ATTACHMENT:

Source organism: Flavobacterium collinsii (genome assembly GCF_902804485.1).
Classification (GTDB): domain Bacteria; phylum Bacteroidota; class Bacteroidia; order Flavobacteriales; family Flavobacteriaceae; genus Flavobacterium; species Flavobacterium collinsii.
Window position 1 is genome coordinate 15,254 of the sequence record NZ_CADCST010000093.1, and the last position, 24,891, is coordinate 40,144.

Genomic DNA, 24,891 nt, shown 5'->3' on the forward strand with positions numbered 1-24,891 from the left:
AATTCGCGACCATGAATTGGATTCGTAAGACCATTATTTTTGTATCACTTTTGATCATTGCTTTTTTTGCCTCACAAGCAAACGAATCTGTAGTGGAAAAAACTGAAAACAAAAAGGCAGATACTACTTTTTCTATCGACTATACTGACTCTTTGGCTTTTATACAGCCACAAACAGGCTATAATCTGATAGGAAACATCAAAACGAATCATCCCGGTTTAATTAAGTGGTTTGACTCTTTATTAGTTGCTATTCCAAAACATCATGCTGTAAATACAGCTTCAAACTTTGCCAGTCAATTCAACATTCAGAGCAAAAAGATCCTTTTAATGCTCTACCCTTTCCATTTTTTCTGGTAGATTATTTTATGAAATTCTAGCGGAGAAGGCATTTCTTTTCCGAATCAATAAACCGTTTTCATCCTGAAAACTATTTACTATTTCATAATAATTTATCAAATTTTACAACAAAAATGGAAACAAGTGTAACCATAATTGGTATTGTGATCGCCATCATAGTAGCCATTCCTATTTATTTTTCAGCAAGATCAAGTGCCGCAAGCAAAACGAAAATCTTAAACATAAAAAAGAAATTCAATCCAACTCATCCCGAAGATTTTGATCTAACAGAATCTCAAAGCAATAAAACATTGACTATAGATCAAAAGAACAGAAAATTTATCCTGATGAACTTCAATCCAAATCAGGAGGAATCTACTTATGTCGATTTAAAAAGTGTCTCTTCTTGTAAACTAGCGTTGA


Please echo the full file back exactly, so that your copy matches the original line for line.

Source organism: Flavobacterium collinsii (genome assembly GCF_902804485.1).
Classification (GTDB): domain Bacteria; phylum Bacteroidota; class Bacteroidia; order Flavobacteriales; family Flavobacteriaceae; genus Flavobacterium; species Flavobacterium collinsii.
Window position 1 is genome coordinate 15,254 of the sequence record NZ_CADCST010000093.1, and the last position, 24,891, is coordinate 40,144.

Genomic DNA, 24,891 nt, shown 5'->3' on the forward strand with positions numbered 1-24,891 from the left:
AATTCGCGACCATGAATTGGATTCGTAAGACCATTATTTTTGTATCACTTTTGATCATTGCTTTTTTTGCCTCACAAGCAAACGAATCTGTAGTGGAAAAAACTGAAAACAAAAAGGCAGATACTACTTTTTCTATCGACTATACTGACTCTTTGGCTTTTATACAGCCACAAACAGGCTATAATCTGATAGGAAACATCAAAACGAATCATCCCGGTTTAATTAAGTGGTTTGACTCTTTATTAGTTGCTATTCCAAAACATCATGCTGTAAATACAGCTTCAAACTTTGCCAGTCAATTCAACATTCAGAGCAAAAAGATCCTTTTAATGCTCTACCCTTTCCATTTTTTCTGGTAGATTATTTTATGAAATTCTAGCGGAGAAGGCATTTCTTTTCCGAATCAATAAACCGTTTTCATCCTGAAAACTATTTACTATTTCATAATAATTTATCAAATTTTACAACAAAAATGGAAACAAGTGTAACCATAATTGGTATTGTGATCGCCATCATAGTAGCCATTCCTATTTATTTTTCAGCAAGATCAAGTGCCGCAAGCAAAACGAAAATCTTAAACATAAAAAAGAAATTCAATCCAACTCATCCCGAAGATTTTGATCTAACAGAATCTCAAAGCAATAAAACATTGACTATAGATCAAAAGAACAGAAAATTTATCCTGATGAACTTCAATCCAAATCAGGAGGAATCTACTTATGTCGATTTAAAAAGTGTCTCTTCTTGTAAACTAGCGTTGA